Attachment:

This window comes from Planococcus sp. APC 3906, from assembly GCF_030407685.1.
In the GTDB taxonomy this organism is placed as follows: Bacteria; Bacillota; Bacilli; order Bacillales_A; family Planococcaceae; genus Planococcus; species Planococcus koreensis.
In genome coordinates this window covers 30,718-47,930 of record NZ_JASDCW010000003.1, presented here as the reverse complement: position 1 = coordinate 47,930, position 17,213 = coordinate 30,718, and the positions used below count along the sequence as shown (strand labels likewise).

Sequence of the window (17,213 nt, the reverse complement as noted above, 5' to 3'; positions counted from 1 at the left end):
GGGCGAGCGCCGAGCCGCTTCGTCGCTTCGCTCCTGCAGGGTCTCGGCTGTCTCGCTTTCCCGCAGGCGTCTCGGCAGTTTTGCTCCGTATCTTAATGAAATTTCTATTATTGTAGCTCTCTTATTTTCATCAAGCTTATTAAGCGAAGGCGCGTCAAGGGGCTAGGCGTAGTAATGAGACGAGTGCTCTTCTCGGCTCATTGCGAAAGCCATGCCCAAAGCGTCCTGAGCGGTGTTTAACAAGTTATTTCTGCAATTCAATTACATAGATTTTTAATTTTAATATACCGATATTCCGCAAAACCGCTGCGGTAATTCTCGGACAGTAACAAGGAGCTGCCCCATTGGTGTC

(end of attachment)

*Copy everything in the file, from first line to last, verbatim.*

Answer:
This window comes from Planococcus sp. APC 3906, from assembly GCF_030407685.1.
In the GTDB taxonomy this organism is placed as follows: Bacteria; Bacillota; Bacilli; order Bacillales_A; family Planococcaceae; genus Planococcus; species Planococcus koreensis.
In genome coordinates this window covers 30,718-47,930 of record NZ_JASDCW010000003.1, presented here as the reverse complement: position 1 = coordinate 47,930, position 17,213 = coordinate 30,718, and the positions used below count along the sequence as shown (strand labels likewise).

Sequence of the window (17,213 nt, the reverse complement as noted above, 5' to 3'; positions counted from 1 at the left end):
GGGCGAGCGCCGAGCCGCTTCGTCGCTTCGCTCCTGCAGGGTCTCGGCTGTCTCGCTTTCCCGCAGGCGTCTCGGCAGTTTTGCTCCGTATCTTAATGAAATTTCTATTATTGTAGCTCTCTTATTTTCATCAAGCTTATTAAGCGAAGGCGCGTCAAGGGGCTAGGCGTAGTAATGAGACGAGTGCTCTTCTCGGCTCATTGCGAAAGCCATGCCCAAAGCGTCCTGAGCGGTGTTTAACAAGTTATTTCTGCAATTCAATTACATAGATTTTTAATTTTAATATACCGATATTCCGCAAAACCGCTGCGGTAATTCTCGGACAGTAACAAGGAGCTGCCCCATTGGTGTC